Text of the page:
A Lifetime of Gratitude and Generosity
Seated at a table in his spacious and sunny kitchen, William Listwan, MD, ’68, welcomes guests with the grace and good humor that marked 50 years of service as a physician, devotion to his beloved, late wife Marlene, and father to a family with three children.
The walls are adorned with photos of family vacations, Marlene’s brightly painted watercolors and ceramics, and a lifetime of memories. Just returned from a tennis match, Bill reflects on the experiences that shaped his life and the importance of extending generosity through his philanthropy and service even into retirement.
“People need to be generous with their time, talent, and financial resources,” he says. In describing his motivation to make philanthropic investments to the Medical College of Wisconsin (MCW) as a member of the Class of 1968 and at Marquette University, where he received his undergraduate degree, he has a simple message: gratitude.
“I’m very grateful to the Medical College of Wisconsin and Marquette University,” he says, “and the opportunities I had as an undergraduate and at medical school.”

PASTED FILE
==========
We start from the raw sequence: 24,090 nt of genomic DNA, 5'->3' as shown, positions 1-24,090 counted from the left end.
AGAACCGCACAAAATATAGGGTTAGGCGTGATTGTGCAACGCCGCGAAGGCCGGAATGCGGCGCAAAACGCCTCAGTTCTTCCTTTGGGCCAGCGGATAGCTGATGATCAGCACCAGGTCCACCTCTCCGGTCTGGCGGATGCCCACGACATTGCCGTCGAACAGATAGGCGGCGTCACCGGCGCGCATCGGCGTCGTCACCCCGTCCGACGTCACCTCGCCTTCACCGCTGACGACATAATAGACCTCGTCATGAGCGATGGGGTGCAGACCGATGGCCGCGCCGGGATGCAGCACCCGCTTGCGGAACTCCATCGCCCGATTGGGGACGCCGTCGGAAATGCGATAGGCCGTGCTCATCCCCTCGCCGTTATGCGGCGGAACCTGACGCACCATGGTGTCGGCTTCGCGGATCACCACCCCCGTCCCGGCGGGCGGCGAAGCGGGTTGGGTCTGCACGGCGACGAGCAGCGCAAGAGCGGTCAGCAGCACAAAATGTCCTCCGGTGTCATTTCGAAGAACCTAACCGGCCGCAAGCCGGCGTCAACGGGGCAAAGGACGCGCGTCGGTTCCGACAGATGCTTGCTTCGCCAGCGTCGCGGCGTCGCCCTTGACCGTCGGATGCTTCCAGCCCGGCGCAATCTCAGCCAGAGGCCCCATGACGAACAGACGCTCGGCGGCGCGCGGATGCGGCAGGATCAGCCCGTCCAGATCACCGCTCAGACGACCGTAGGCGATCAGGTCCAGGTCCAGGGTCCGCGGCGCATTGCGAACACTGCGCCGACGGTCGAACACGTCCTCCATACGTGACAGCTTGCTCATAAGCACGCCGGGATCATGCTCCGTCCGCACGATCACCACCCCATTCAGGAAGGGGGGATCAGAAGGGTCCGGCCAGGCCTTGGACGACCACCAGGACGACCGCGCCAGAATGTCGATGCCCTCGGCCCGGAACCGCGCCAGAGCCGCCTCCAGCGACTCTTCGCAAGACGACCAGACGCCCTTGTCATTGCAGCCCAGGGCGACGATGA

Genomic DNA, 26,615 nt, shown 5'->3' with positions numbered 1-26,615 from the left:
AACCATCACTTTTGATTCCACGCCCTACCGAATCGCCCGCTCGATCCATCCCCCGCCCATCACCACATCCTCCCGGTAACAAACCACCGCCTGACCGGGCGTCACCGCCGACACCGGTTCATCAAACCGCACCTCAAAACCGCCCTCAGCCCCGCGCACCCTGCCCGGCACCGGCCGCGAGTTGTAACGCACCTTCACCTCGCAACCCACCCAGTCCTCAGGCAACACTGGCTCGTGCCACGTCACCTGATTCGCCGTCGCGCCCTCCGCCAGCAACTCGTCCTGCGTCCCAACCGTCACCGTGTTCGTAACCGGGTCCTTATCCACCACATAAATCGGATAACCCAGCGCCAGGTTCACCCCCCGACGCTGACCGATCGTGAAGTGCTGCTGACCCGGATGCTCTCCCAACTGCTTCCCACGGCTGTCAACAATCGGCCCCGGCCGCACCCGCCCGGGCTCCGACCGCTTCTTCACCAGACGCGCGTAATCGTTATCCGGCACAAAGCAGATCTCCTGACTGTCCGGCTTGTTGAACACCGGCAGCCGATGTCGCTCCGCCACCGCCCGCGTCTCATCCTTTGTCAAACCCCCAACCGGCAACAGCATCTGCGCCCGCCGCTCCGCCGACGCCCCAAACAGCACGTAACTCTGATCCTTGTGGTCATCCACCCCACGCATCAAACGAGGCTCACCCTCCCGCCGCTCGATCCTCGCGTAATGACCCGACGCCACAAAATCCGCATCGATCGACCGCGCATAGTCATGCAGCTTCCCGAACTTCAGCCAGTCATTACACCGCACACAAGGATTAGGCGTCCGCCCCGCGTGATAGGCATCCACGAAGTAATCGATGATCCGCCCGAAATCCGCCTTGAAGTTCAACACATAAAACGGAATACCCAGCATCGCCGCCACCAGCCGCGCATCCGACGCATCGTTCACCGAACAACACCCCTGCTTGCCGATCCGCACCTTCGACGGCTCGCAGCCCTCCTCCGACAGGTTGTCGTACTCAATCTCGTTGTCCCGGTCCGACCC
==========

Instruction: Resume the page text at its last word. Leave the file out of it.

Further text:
Bill’s contributions have focused primarily on ensuring that others have those same opportunities, particularly since going into the medical profession can be a daunting financial challenge. It’s an experience he understands.
“I borrowed money for Marquette, and Marlene and I worked to pay for medical school, and we even had a small amount of savings when I graduated.,” he says. Even so, those first few weeks in residency with young children were a challenge. He recalls, with some humor, eating most of his meals at the hospital and bringing home bananas and pears from the cafeteria for dinners that usually featured macaroni and cheese until his first payday.
“I wish I’d made a copy of that check,” he says. “Marlene and I ran to the bank.”
Now, after a successful career and with the confidence that comes with thoughtful financial planning, Bill is supporting scholarship funds at MCW as well as research into breast cancer and Alzheimer’s disease, which effected Marlene before she passed away.
Over the years, he has taken advantage of using his required IRA distributions to make charitable gifts that have reduced his tax liability. He plans to use his estate to make a major investment supporting medical student scholarships while also providing for his children and grandchildren. Not only does this kind of financial planning ensure stability throughout retirement, but it also builds assets that can have an impact on generations.
“Marlene and I always felt that whatever extra we had should be shared so that others could have the same opportunities we did,” he says. “It’s an obligation that’s still important to me.”